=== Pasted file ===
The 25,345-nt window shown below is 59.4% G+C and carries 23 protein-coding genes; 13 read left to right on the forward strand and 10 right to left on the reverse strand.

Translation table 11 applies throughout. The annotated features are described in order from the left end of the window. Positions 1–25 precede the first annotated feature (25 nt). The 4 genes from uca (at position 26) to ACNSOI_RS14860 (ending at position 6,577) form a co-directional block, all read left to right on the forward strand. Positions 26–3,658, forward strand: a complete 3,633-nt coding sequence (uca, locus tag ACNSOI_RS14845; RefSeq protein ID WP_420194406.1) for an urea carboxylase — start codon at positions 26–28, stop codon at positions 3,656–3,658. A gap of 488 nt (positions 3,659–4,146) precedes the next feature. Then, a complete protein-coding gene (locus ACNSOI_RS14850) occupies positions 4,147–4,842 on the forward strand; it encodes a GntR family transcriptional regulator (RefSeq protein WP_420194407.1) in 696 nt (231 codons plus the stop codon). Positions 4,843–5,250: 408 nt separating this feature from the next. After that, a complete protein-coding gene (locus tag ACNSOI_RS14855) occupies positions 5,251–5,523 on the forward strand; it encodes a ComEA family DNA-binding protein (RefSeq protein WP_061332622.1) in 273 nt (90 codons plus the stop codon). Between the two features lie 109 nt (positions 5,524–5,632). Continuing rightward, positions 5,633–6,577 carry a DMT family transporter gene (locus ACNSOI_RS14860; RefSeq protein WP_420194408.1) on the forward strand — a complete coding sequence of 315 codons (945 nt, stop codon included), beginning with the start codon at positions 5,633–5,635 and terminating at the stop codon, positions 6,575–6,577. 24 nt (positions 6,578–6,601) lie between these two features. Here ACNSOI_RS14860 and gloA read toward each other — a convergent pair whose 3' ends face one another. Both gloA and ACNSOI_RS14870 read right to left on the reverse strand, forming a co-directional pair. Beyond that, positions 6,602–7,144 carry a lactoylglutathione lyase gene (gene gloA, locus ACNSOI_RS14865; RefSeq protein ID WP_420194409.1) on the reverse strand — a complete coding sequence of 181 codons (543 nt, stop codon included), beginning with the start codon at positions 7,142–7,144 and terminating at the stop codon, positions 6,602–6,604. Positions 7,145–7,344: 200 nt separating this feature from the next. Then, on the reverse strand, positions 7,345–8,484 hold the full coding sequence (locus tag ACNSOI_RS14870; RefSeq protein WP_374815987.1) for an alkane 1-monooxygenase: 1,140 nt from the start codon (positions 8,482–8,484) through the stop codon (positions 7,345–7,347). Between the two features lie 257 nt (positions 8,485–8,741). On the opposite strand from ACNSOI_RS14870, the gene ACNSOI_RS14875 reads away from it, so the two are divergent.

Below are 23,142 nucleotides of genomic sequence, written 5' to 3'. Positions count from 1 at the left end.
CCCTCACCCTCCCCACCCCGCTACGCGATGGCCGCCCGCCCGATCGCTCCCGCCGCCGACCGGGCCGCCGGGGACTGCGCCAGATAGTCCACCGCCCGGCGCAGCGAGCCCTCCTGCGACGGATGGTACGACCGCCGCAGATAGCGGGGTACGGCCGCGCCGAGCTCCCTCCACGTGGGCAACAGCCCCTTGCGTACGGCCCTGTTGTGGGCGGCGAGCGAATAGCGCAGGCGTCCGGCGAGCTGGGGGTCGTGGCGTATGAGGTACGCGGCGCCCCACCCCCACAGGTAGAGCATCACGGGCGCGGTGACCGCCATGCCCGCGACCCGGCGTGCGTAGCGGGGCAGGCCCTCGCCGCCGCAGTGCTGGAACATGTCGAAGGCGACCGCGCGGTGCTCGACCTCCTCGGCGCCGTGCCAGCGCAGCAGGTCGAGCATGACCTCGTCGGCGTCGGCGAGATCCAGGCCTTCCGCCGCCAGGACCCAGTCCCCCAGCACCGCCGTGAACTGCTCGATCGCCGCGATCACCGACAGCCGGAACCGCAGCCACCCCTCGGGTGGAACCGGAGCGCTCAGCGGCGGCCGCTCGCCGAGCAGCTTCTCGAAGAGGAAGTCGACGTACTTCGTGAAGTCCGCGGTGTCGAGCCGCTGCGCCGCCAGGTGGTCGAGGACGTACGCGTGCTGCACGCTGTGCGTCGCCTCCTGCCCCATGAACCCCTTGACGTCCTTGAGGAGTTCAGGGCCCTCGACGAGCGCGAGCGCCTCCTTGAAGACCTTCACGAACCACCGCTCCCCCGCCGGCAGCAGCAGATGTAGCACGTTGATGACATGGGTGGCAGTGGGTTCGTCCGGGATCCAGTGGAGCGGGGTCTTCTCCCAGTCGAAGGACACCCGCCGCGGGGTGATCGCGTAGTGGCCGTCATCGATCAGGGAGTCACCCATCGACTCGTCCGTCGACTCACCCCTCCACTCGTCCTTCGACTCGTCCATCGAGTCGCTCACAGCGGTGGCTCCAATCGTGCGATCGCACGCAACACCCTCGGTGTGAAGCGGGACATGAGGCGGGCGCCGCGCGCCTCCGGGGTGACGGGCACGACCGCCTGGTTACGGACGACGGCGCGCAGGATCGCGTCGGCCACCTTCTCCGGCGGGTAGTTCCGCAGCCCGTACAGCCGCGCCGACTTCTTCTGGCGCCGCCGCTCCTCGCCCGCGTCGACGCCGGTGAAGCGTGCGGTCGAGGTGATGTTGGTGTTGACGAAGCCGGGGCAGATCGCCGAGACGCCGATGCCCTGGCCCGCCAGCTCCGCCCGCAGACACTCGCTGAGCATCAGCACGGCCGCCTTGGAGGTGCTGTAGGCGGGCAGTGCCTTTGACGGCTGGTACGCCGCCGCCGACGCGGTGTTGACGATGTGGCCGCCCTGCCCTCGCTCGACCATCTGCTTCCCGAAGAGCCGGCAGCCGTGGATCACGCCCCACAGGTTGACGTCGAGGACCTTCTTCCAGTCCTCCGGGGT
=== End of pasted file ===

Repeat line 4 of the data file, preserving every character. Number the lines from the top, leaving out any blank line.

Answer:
CCCTCACCCTCCCCACCCCGCTACGCGATGGCCGCCCGCCCGATCGCTCCCGCCGCCGACCGGGCCGCCGGGGACTGCGCCAGATAGTCCACCGCCCGGCGCAGCGAGCCCTCCTGCGACGGATGGTACGACCGCCGCAGATAGCGGGGTACGGCCGCGCCGAGCTCCCTCCACGTGGGCAACAGCCCCTTGCGTACGGCCCTGTTGTGGGCGGCGAGCGAATAGCGCAGGCGTCCGGCGAGCTGGGGGTCGTGGCGTATGAGGTACGCGGCGCCCCACCCCCACAGGTAGAGCATCACGGGCGCGGTGACCGCCATGCCCGCGACCCGGCGTGCGTAGCGGGGCAGGCCCTCGCCGCCGCAGTGCTGGAACATGTCGAAGGCGACCGCGCGGTGCTCGACCTCCTCGGCGCCGTGCCAGCGCAGCAGGTCGAGCATGACCTCGTCGGCGTCGGCGAGATCCAGGCCTTCCGCCGCCAGGACCCAGTCCCCCAGCACCGCCGTGAACTGCTCGATCGCCGCGATCACCGACAGCCGGAACCGCAGCCACCCCTCGGGTGGAACCGGAGCGCTCAGCGGCGGCCGCTCGCCGAGCAGCTTCTCGAAGAGGAAGTCGACGTACTTCGTGAAGTCCGCGGTGTCGAGCCGCTGCGCCGCCAGGTGGTCGAGGACGTACGCGTGCTGCACGCTGTGCGTCGCCTCCTGCCCCATGAACCCCTTGACGTCCTTGAGGAGTTCAGGGCCCTCGACGAGCGCGAGCGCCTCCTTGAAGACCTTCACGAACCACCGCTCCCCCGCCGGCAGCAGCAGATGTAGCACGTTGATGACATGGGTGGCAGTGGGTTCGTCCGGGATCCAGTGGAGCGGGGTCTTCTCCCAGTCGAAGGACACCCGCCGCGGGGTGATCGCGTAGTGGCCGTCATCGATCAGGGAGTCACCCATCGACTCGTCCGTCGACTCACCCCTCCACTCGTCCTTCGACTCGTCCATCGAGTCGCTCACAGCGGTGGCTCCAATCGTGCGATCGCACGCAACACCCTCGGTGTGAAGCGGGACATGAGGCGGGCGCCGCGCGCCTCCGGGGTGACGGGCACGACCGCCTGGTTACGGACGACGGCGCGCAGGATCGCGTCGGCCACCTTCTCCGGCGGGTAGTTCCGCAGCCCGTACAGCCGCGCCGACTTCTTCTGGCGCCGCCGCTCCTCGCCCGCGTCGACGCCGGTGAAGCGTGCGGTCGAGGTGATGTTGGTGTTGACGAAGCCGGGGCAGATCGCCGAGACGCCGATGCCCTGGCCCGCCAGCTCCGCCCGCAGACACTCGCTGAGCATCAGCACGGCCGCCTTGGAGGTGCTGTAGGCGGGCAGTGCCTTTGACGGCTGGTACGCCGCCGCCGACGCGGTGTTGACGATGTGGCCGCCCTGCCCTCGCTCGACCATCTGCTTCCCGAAGAGCCGGCAGCCGTGGATCACGCCCCACAGGTTGACGTCGAGGACCTTCTTCCAGTCCTCCGGGGT